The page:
Chapter Study Guide; Chapter 4 by LeeGreenwood


									Chapter Study Guide; Chapter 4
Dynamics: Newton’s Laws of Motion

Chapter Goals
After studying the material of the chapter, the student should be able to:
              State Newton’s three laws of motion and give examples that illustrate each law.
              Explain what is meant by the term net force.
              Use the methods of vector algebra to determine the net force acting on an object.
              Define each of the following terms: mass and weight, and distinguish between mass and
              Identify the SI units for force, mass, and acceleration.
              Draw an accurate free body diagram locating each of the forces acting on an object or a
                  system of objects.
              Use free body diagrams and Newton’s laws of motion to solve word problems.

New Vocabulary

       Dynamics

       Net force

       Newton’s first law

       Newton’s second law

       Newton’s third law

       Weight

       Friction

       Coefficient of friction

       Normal Force
Principles of Physics

Newton’s Laws of Motion Newton’s three laws of motion describe the nature of forces and their effect on
mass. Forces are the pushes and pulls that are the cause for acceleration. Forces are vectors. As with 2D
motion, when forces act in two dimensions, the forces can be broken into perpendicular components and
the motion which results from the component forces can be studied separately. Forces add like vectors, and
the sum of all forces on an object is known as the net force.
The acceleration of an object is proportional to the net force and in the same direction as the net force. The
acceleration is inversely proportional to the mass of the object.
By their nature, forces are vectors that come in pairs. These paired forces act on different objects, point in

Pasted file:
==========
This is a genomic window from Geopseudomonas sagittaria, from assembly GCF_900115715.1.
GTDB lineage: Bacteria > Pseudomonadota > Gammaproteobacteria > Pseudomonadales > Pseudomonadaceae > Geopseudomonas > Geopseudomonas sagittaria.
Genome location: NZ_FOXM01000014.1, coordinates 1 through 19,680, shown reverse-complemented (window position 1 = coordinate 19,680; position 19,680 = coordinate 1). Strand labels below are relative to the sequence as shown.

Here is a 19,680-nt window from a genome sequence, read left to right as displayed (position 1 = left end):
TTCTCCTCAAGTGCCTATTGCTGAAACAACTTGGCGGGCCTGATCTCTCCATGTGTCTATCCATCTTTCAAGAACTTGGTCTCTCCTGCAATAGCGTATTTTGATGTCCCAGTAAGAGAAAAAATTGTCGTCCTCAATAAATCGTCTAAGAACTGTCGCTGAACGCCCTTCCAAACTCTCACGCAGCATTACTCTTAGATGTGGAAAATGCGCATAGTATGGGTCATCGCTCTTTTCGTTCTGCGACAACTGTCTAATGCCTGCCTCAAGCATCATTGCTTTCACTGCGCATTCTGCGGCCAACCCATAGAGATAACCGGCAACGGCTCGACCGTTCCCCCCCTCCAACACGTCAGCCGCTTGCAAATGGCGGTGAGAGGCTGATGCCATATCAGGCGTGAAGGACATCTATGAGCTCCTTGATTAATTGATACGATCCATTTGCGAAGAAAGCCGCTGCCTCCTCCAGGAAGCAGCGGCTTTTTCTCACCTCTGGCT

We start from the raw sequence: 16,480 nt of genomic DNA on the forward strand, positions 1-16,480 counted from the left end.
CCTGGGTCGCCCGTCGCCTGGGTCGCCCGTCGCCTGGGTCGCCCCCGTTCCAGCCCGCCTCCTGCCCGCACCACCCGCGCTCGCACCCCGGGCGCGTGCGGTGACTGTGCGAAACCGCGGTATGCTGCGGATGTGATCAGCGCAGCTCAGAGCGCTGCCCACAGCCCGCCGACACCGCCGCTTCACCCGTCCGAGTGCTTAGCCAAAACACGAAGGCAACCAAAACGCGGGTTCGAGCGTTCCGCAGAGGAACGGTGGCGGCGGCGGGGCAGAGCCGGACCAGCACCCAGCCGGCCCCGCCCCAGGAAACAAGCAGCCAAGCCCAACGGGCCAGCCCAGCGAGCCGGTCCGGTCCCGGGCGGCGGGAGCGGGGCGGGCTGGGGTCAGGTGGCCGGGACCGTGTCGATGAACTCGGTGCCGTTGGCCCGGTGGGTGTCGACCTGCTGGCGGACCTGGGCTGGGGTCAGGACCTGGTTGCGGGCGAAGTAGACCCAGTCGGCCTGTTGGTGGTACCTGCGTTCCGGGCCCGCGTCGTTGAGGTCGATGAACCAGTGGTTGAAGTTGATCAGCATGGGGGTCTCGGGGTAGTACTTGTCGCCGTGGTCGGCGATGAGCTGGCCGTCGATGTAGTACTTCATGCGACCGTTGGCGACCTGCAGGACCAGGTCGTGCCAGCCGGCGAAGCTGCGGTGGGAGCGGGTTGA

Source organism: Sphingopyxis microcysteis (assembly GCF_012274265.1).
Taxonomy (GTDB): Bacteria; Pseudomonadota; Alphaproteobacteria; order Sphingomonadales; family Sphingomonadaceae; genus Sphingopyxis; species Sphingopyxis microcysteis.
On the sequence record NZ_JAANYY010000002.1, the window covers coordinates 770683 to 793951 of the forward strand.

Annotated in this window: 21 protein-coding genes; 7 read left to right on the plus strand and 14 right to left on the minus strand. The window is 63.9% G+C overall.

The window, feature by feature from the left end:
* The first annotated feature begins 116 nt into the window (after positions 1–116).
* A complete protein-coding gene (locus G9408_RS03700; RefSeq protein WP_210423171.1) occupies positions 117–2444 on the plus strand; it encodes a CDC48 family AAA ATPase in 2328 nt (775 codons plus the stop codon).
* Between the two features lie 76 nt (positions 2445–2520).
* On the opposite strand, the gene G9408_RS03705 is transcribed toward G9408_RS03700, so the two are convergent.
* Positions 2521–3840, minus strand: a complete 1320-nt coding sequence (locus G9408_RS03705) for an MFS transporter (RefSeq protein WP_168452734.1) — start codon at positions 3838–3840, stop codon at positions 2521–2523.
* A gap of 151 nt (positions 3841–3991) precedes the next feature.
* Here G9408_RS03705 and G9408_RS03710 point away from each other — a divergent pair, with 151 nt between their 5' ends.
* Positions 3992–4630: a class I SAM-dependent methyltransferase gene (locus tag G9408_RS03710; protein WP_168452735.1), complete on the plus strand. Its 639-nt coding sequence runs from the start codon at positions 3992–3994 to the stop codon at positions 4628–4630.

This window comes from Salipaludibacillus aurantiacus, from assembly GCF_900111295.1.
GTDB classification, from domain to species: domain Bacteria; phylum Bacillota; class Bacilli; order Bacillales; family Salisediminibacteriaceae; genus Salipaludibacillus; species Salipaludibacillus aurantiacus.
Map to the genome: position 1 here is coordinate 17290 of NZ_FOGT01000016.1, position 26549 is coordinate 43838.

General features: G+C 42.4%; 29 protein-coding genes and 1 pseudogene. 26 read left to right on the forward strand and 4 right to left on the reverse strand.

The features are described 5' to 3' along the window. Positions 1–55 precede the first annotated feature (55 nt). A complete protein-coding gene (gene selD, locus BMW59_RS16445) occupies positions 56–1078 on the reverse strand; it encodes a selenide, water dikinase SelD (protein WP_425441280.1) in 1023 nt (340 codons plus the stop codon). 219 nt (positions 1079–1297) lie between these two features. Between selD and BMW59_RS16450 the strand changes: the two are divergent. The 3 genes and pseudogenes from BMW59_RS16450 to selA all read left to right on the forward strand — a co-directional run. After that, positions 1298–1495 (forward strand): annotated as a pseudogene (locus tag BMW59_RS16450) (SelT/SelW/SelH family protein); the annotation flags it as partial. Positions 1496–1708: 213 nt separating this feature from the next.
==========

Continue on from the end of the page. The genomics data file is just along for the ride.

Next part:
opposite directions, but have the same magnitude.
Force of Gravity The force of gravity which acts on an object near the surface of the Earth is also known
as the weight of the object. The force of gravity always acts to pull the object toward the center of the earth
and has a magnitude of 9.8m/s2 times the mass of the object.
Normal Force The normal force is an adaptive contact force that acts between two objects. The direction
of the normal force is perpendicular to the plane of contact and the magnitude can vary from zero to any
value depending on other forces acting perpendicular to the plane of contact.
Tension Forces Tension is a force transmitted by a rope. This force is like a contact force, but is a “pull”
rather than a “push”. If the rope is light enough to be considered massless, the tension is the same on both
sides of a rope.
Friction Forces Friction is a contact force that acts parallel to the surface of contact between two objects.
The magnitude of the force depends on the relative motion of the surfaces, the nature of the surfaces, and
the normal force between the surfaces. When the objects are at rest, static friction takes the appropriate
value to balance out other forces which act parallel to the surface of contact. If the sum of the other forces
exceeds a maximum value μS times FN, the force of static friction is overcome and the object will
accelerate. When the objects are in motion, kinetic friction takes a constant value of μ S times FN and points
opposite the direction of motion.


                                Formula                           Variables                Descriptions
Newton’s                        
first law         Net F  0 or  F  0
Newton’s               
second law       a  F /m                or
                             
                  F  m a
Newton’s                 
third law        F12   F 21
                         
                 w  mg
                 F fr    F N
Force of

Dimensional Analysis
Problem Solving Strategies

Free-body diagrams A free-body diagram is a sketch that